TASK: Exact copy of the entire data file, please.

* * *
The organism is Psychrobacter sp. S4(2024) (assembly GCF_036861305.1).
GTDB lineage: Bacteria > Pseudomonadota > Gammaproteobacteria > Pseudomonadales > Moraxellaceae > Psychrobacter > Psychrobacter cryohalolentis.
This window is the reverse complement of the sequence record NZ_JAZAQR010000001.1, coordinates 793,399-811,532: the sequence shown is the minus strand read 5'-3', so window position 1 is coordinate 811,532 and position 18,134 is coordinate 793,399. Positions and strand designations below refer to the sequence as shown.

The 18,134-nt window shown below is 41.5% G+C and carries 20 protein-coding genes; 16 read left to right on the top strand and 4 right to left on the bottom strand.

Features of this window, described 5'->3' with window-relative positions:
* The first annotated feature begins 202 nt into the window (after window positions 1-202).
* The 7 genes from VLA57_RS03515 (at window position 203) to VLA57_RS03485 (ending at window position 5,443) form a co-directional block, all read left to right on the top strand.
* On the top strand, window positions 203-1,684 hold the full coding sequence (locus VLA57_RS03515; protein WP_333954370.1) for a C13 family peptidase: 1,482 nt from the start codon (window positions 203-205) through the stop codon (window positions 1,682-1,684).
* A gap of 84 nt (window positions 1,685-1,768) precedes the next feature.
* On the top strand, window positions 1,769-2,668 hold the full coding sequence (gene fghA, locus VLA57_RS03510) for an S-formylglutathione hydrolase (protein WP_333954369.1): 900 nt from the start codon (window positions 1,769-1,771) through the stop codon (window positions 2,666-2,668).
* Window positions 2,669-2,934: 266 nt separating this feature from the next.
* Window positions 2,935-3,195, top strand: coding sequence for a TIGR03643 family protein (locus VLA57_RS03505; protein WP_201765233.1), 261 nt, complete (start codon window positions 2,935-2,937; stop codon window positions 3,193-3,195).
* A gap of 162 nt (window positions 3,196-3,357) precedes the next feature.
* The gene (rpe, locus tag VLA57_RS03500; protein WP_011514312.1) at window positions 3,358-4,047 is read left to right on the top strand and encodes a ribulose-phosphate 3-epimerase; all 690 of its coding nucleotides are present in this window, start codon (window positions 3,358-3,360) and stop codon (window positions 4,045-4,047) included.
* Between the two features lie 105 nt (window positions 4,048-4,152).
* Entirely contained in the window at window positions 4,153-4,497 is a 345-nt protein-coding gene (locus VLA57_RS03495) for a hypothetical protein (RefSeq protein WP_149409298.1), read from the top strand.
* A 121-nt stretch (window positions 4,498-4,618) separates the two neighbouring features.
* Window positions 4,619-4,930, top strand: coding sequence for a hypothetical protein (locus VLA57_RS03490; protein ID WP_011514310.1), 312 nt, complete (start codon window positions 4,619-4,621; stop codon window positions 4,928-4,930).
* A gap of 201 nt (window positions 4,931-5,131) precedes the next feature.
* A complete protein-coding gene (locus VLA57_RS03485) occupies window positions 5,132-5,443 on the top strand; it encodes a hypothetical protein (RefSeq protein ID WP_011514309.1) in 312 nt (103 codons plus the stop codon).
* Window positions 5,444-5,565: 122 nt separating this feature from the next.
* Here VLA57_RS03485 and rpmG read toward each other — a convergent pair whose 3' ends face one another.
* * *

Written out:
The organism is Psychrobacter sp. S4(2024) (assembly GCF_036861305.1).
GTDB lineage: Bacteria > Pseudomonadota > Gammaproteobacteria > Pseudomonadales > Moraxellaceae > Psychrobacter > Psychrobacter cryohalolentis.
This window is the reverse complement of the sequence record NZ_JAZAQR010000001.1, coordinates 793,399-811,532: the sequence shown is the minus strand read 5'-3', so window position 1 is coordinate 811,532 and position 18,134 is coordinate 793,399. Positions and strand designations below refer to the sequence as shown.

The 18,134-nt window shown below is 41.5% G+C and carries 20 protein-coding genes; 16 read left to right on the top strand and 4 right to left on the bottom strand.

Features of this window, described 5'->3' with window-relative positions:
* The first annotated feature begins 202 nt into the window (after window positions 1-202).
* The 7 genes from VLA57_RS03515 (at window position 203) to VLA57_RS03485 (ending at window position 5,443) form a co-directional block, all read left to right on the top strand.
* On the top strand, window positions 203-1,684 hold the full coding sequence (locus VLA57_RS03515; protein WP_333954370.1) for a C13 family peptidase: 1,482 nt from the start codon (window positions 203-205) through the stop codon (window positions 1,682-1,684).
* A gap of 84 nt (window positions 1,685-1,768) precedes the next feature.
* On the top strand, window positions 1,769-2,668 hold the full coding sequence (gene fghA, locus VLA57_RS03510) for an S-formylglutathione hydrolase (protein WP_333954369.1): 900 nt from the start codon (window positions 1,769-1,771) through the stop codon (window positions 2,666-2,668).
* Window positions 2,669-2,934: 266 nt separating this feature from the next.
* Window positions 2,935-3,195, top strand: coding sequence for a TIGR03643 family protein (locus VLA57_RS03505; protein WP_201765233.1), 261 nt, complete (start codon window positions 2,935-2,937; stop codon window positions 3,193-3,195).
* A gap of 162 nt (window positions 3,196-3,357) precedes the next feature.
* The gene (rpe, locus tag VLA57_RS03500; protein WP_011514312.1) at window positions 3,358-4,047 is read left to right on the top strand and encodes a ribulose-phosphate 3-epimerase; all 690 of its coding nucleotides are present in this window, start codon (window positions 3,358-3,360) and stop codon (window positions 4,045-4,047) included.
* Between the two features lie 105 nt (window positions 4,048-4,152).
* Entirely contained in the window at window positions 4,153-4,497 is a 345-nt protein-coding gene (locus VLA57_RS03495) for a hypothetical protein (RefSeq protein WP_149409298.1), read from the top strand.
* A 121-nt stretch (window positions 4,498-4,618) separates the two neighbouring features.
* Window positions 4,619-4,930, top strand: coding sequence for a hypothetical protein (locus VLA57_RS03490; protein ID WP_011514310.1), 312 nt, complete (start codon window positions 4,619-4,621; stop codon window positions 4,928-4,930).
* A gap of 201 nt (window positions 4,931-5,131) precedes the next feature.
* A complete protein-coding gene (locus VLA57_RS03485) occupies window positions 5,132-5,443 on the top strand; it encodes a hypothetical protein (RefSeq protein ID WP_011514309.1) in 312 nt (103 codons plus the stop codon).
* Window positions 5,444-5,565: 122 nt separating this feature from the next.
* Here VLA57_RS03485 and rpmG read toward each other — a convergent pair whose 3' ends face one another.